The Privacy Rule addresses the following:
- Conditions under which PHI may be used or disclosed without direct
authorization from an individual.
- What security measures must be taken to protect PHI.
- How individuals may direct their healthcare providers to disclose information to other covered entities—organizations which are subject to the Security Rule.
The Security Rule specifies how electronic PHI (ePHI) covered by the Privacy Rule is to be safeguarded against threats to privacy, integrity, and availability. It contains required measures that must be taken by businesses as well as addressable implementations that enable businesses to take reasonable safeguards of their choosing instead. For example, encryption is an addressable issue which businesses must handle themselves or through a third party.
Examples of PHI are name, contact information, address, social security number (SSN), and information related to payments for healthcare. Any disclosure or impermissible use of unsecured health information is considered a breach.
Potential outcomes of HIPAA noncompliance may come from your employer, such as termination, or extend as far as criminal charges—namely fines and imprisonment—as well as being sanctioned from professional boards.
The HHS requires HIPAA compliance from covered organizations and any business associates they engage that involves the use of PHI. Business associates may include accountants, consultants, and technical support roles. For example, IT professionals brought on to secure cloud services for ePHI storage are associates of the covered organization.
Some of the HIPAA requirements for businesses include:
Privacy procedures. Appropriate standards consistent with the Privacy Rule must be made and enforced by covered entities. The Security Rule applies to ePHI, which your company creates, receives, maintains, and transmits, and must therefore be secured. Any form of ePHI is required to be protected through appropriate data safeguards such as encryption, strict access controls, and backups.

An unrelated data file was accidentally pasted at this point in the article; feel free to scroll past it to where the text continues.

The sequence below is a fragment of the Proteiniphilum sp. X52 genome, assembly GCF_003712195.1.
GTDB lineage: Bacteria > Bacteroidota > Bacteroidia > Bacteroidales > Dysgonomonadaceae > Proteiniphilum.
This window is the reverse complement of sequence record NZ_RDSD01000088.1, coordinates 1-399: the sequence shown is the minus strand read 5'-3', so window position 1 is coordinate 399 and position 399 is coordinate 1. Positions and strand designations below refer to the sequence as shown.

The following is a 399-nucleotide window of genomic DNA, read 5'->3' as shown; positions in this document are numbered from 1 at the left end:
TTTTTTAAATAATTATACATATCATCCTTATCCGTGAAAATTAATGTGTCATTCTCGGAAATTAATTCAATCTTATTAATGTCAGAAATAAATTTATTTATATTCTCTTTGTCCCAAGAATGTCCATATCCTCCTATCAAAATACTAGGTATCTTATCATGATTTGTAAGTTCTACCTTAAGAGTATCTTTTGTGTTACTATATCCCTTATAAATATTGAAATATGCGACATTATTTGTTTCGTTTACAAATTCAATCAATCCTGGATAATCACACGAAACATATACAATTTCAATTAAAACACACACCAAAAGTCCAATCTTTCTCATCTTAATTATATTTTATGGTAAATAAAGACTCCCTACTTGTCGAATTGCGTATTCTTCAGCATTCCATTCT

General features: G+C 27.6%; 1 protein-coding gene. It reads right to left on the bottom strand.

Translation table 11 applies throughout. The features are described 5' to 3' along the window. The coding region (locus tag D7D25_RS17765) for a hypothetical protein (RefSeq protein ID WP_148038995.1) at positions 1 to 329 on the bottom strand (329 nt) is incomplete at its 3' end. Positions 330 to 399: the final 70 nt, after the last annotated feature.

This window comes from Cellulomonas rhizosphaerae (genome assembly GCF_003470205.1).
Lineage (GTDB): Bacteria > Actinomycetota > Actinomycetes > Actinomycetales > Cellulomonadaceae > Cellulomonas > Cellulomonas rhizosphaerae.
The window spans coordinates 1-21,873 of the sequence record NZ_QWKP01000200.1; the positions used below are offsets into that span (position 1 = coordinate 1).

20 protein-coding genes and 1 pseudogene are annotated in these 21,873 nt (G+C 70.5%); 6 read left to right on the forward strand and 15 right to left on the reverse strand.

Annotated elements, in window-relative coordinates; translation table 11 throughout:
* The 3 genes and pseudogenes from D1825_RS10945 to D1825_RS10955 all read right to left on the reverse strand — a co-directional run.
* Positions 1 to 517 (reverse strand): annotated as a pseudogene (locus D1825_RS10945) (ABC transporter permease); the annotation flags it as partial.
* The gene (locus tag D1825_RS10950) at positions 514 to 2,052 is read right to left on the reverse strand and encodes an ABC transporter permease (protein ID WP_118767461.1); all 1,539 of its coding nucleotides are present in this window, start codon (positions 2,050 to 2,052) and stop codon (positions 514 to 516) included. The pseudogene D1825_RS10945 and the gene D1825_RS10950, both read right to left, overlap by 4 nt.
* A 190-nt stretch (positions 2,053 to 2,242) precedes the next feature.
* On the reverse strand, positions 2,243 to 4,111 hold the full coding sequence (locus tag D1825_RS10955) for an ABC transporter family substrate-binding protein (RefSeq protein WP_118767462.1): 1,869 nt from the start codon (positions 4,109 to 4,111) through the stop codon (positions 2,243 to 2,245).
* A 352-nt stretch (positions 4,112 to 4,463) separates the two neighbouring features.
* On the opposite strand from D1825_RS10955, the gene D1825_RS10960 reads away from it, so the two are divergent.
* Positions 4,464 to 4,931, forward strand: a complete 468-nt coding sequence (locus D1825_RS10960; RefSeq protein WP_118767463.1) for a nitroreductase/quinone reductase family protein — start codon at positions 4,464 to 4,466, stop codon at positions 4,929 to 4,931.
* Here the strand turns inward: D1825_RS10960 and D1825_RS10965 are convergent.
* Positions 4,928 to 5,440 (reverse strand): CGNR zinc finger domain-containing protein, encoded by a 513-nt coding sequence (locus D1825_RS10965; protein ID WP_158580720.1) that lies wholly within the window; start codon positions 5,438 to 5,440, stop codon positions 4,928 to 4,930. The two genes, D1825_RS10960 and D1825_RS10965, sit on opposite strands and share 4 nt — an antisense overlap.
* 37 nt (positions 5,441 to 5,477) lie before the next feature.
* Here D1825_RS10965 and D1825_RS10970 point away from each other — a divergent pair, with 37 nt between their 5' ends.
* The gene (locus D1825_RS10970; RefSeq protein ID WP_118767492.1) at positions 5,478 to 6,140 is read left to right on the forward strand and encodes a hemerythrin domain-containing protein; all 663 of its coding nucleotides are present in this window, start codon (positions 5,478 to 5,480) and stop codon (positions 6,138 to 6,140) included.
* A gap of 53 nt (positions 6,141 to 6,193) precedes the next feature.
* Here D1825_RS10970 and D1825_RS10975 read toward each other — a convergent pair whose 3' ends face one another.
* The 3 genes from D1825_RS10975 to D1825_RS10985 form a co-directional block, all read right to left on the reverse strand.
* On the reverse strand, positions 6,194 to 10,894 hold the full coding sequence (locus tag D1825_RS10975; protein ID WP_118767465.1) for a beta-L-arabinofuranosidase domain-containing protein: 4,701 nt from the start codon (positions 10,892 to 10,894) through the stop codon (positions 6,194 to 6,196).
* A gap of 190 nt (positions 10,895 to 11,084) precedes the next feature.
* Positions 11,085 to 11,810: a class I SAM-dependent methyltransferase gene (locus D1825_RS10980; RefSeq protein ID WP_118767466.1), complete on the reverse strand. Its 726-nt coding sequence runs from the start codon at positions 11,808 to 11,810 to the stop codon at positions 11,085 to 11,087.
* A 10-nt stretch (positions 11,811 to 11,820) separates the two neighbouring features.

Additionally, a chief privacy officer (CPO) must be appointed to oversee a privacy oversight committee which will aid in enforcing compliance. Part of the committee’s responsibilities will be training employees in HIPAA compliance when they are brought into a role that involves PHI, or when risk assessment demonstrates a need for corrective training.
Risk analysis. Covered entities are responsible for annual risk analysis, which is defined as “an accurate and thorough assessment of the potential risks and vulnerabilities to the confidentiality, integrity, and availability of electronic protected health information held by the [organization].”
The HHS categorizes some potential threats to information systems containing ePHI as human, natural, and environmental. Examples include the uploading of malicious software to information systems, natural disasters, and long-term power outages which render ePHI inaccessible, respectively.
Breach Notification Rule. This rule requires covered entities to report any breach of unprotected PHI to the individuals it affects, to the HHS, and potentially to the media. When 500 or more individuals of a state or jurisdiction are affected, notices of the breach are not to be delayed unreasonably, must be distributed to the local media, and must be submitted within 60 days of discovery.